So I decided to pop for the gift pack to try this thing out. Plus, by going over to my favorite podcast, I found if I order the \$20 gift pack through their link to Amazon, they get a cut of the money and helps them out as well!
It's my favorite tool in the kit. You'll love it.

#### lcorinth

##### Well-Known Member
I kept checking both the weight of the rocket and the CG throughout various phases of construction. One thing I did not photograph was fin fillets. I made them small, with Bob Smith 30 minute epoxy filled with microballoons.

Oddly, though, the weight did not seem to increase with the addition of fillets, and the CG didn't budge at all. This was really surprising. Yes, my scale is calibrated, and I found the CG by balancing the rocket thusly.

I don't know how to explain it, except that I kept the external fillets really small and mixed the microballoons in till I had a really thick paste. Perhaps that was enough that there really wasn't much epoxy in the end fillets.

Anyway, once the rocket was primed and sanded, I looked closely at the fins. Despite having filled the wood grain with CWF, there were some areas where it showed through. It had been a long time since I applied the CWF, and maybe some of it got knocked out.

I circled all the grain spots, so I wouldn't miss any.

I decided to try filling the imperfections with Bondo Spot and Glazing Putty, something I'd heard good things about here on TRF.

It was pretty easy to use - just smear a little on with the tube, and spread it flat with a putty knife, removing excess.

I also decided to see if I could hide the gap between the forward and aft body tubes, with some thick CA.

I'd sand this off, then re-prime. I wasn't sure how well it would work, since the two airframe tubes weren't a perfect match in all places, but I wanted to try it. I got really good results with this when I built an Astron Sprint XL, hiding the joint between the body tube and the plastic airframe. On that rocket, it all looks like one piece.

Next up: CG adjustment

#### lcorinth

##### Well-Known Member
Once I sanded down the CA and Bondo, I re-primed it, and gave a final sanding, ready for paint. Then I checked the CG, and plugged that into my sim. The rocket with no motor was over 1 caliber stability, but less than 2. With a G40 installed it was really marginal. According to my sim (and my technique of laying the unopened motor onto the back of the rocket with the CTI casing in the motor tube), with an H133, the rocket would be so close to neutral, I knew I had to do something.

I played around with the sim and the real rocket, and found that a mere 18 grams of nose weight would do the trick. I decided to go with modeling clay, since it's what I had on hand.

Rolled up into a snake and rammed into place with a dowel, the nose weight made the rocket safely above 1 caliber with motor installed.

If it seems like the clay is starting to come loose, I'll dribble a bit of epoxy in there, but for now it's pretty darned secure.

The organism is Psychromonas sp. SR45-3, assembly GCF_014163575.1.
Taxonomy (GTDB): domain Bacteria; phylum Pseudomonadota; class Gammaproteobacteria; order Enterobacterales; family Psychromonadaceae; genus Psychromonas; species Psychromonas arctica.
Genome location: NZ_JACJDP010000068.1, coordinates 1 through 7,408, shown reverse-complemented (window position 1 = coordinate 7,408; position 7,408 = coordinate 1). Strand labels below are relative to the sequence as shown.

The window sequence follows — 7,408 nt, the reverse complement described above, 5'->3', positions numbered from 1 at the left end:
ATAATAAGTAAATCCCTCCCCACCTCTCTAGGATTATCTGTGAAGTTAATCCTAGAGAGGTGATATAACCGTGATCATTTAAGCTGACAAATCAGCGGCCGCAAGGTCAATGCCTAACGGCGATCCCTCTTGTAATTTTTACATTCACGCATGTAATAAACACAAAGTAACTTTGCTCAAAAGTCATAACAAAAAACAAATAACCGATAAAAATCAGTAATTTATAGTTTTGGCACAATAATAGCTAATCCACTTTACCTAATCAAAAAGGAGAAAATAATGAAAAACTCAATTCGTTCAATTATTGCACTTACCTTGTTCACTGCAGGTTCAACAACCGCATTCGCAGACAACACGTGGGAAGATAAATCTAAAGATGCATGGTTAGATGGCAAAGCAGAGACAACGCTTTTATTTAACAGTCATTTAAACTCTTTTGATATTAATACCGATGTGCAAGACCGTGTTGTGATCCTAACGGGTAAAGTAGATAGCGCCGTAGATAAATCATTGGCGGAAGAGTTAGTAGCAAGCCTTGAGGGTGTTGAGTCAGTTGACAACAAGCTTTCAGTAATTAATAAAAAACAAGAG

Next, I have to decide what colors to paint this darned thing. After nearly a year, I haven't figured that out.

My decision: Keep it simple.

#### lcorinth

##### Well-Known Member
I went with a base coat of Rustoleum 2X Flat Black - a paint I really like. Always goes on nice, and makes the rocket look big with it's flat surface color.

My painting booth is a cardboard box from a giant cooler. It's pretty big, but the rocket is slightly too tall for me to paint the whole thing. I put the nose cone onto a wand on my lazy Susan painting stand.

Did the whole rocket up in flat black. Then masked...

Now, the striptease...

Aaaaand... done!

Finally finish everything with some black rail buttons from rail-buttons.com. I ordered them for this rocket, because I only had white, and decided they should match.

I really love the way this rocket turned out. Can't wait to fly it. Will do my cert flight on a CTI H133 with a chute release, probably set for 400 feet.

Such a beautiful thing!

Then, I moved on to finish my Nike Smoke...

#### neil_w

##### Good at some things
TRF Supporter
That is a simple and elegant paint job. Very nice!

I need to experiment with flat paints a bit...

#### lcorinth

##### Well-Known Member
That is a simple and elegant paint job. Very nice!

I need to experiment with flat paints a bit...
Thanks!

The Rusto 2X flat black and flat white are two of my favorite paints. They always go on nice and smooth, and look great. I never get any orange peel, or worse - those spiky chunks you sometimes get with their gloss paints. The horror that happened to my Ventris yesterday... I can't think about it...

I've even (gasp!) put waterslide decals on the white, with no peeling or silvering over time (which I know you're not supposed to do, but I did it anyway). It's a nice, smooth paint.

The downside - it is a bit of a dirt catcher. The black shows dust like crazy, and the white does get smudges if you give it a dirty look. But that all wipes of easily.

#### lcorinth

##### Well-Known Member
And here's the successful cert flight, September 17, Amesbury, MA. Motor was a Cesaroni H133 with a 9-second delay. Really kicked!

[video=youtube;or7M_K0eCGA]https://www.youtube.com/watch?v=or7M_K0eCGA[/video]

#### K'Tesh

##### OpenRocket Chuck Norris
TRF Supporter
Lemme be the first to say "Congrats!"

Congrats!!!